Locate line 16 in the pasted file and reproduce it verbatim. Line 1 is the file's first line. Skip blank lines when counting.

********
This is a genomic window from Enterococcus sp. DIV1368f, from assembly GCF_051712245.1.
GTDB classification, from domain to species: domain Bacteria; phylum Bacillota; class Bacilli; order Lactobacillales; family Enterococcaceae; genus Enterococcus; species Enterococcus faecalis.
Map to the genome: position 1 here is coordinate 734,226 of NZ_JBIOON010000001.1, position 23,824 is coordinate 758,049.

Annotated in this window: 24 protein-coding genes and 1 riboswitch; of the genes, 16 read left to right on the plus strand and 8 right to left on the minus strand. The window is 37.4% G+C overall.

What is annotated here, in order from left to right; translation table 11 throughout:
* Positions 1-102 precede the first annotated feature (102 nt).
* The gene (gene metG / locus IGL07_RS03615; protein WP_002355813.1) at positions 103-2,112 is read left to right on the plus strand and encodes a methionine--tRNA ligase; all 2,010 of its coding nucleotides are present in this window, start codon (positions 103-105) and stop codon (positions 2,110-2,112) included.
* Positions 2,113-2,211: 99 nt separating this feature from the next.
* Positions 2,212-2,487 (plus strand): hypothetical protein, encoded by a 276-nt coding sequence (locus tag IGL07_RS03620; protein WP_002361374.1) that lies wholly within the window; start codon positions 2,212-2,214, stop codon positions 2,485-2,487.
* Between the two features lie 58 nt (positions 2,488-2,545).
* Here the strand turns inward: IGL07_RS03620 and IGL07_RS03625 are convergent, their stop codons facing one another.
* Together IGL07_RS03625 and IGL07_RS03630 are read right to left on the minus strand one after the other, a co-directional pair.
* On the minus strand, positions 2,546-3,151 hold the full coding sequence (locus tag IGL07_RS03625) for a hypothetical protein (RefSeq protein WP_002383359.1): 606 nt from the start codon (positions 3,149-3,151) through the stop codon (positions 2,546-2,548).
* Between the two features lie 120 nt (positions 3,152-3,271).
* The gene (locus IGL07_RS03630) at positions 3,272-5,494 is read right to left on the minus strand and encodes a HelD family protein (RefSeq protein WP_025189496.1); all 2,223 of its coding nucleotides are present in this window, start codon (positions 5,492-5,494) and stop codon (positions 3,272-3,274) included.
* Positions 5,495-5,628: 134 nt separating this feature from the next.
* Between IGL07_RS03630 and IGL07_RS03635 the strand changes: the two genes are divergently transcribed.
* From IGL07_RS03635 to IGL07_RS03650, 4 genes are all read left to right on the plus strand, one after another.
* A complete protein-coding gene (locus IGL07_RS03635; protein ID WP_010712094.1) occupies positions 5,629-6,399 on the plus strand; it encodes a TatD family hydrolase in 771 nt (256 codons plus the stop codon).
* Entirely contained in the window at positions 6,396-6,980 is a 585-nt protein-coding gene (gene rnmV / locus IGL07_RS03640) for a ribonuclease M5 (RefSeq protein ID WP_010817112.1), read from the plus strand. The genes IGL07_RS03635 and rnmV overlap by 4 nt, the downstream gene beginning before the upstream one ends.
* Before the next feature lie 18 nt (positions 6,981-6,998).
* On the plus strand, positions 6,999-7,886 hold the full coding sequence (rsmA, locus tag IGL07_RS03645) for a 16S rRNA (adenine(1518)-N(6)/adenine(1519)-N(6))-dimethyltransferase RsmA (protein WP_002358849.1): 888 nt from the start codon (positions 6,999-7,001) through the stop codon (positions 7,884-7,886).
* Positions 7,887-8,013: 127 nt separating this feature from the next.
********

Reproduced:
* Positions 5,495-5,628: 134 nt separating this feature from the next.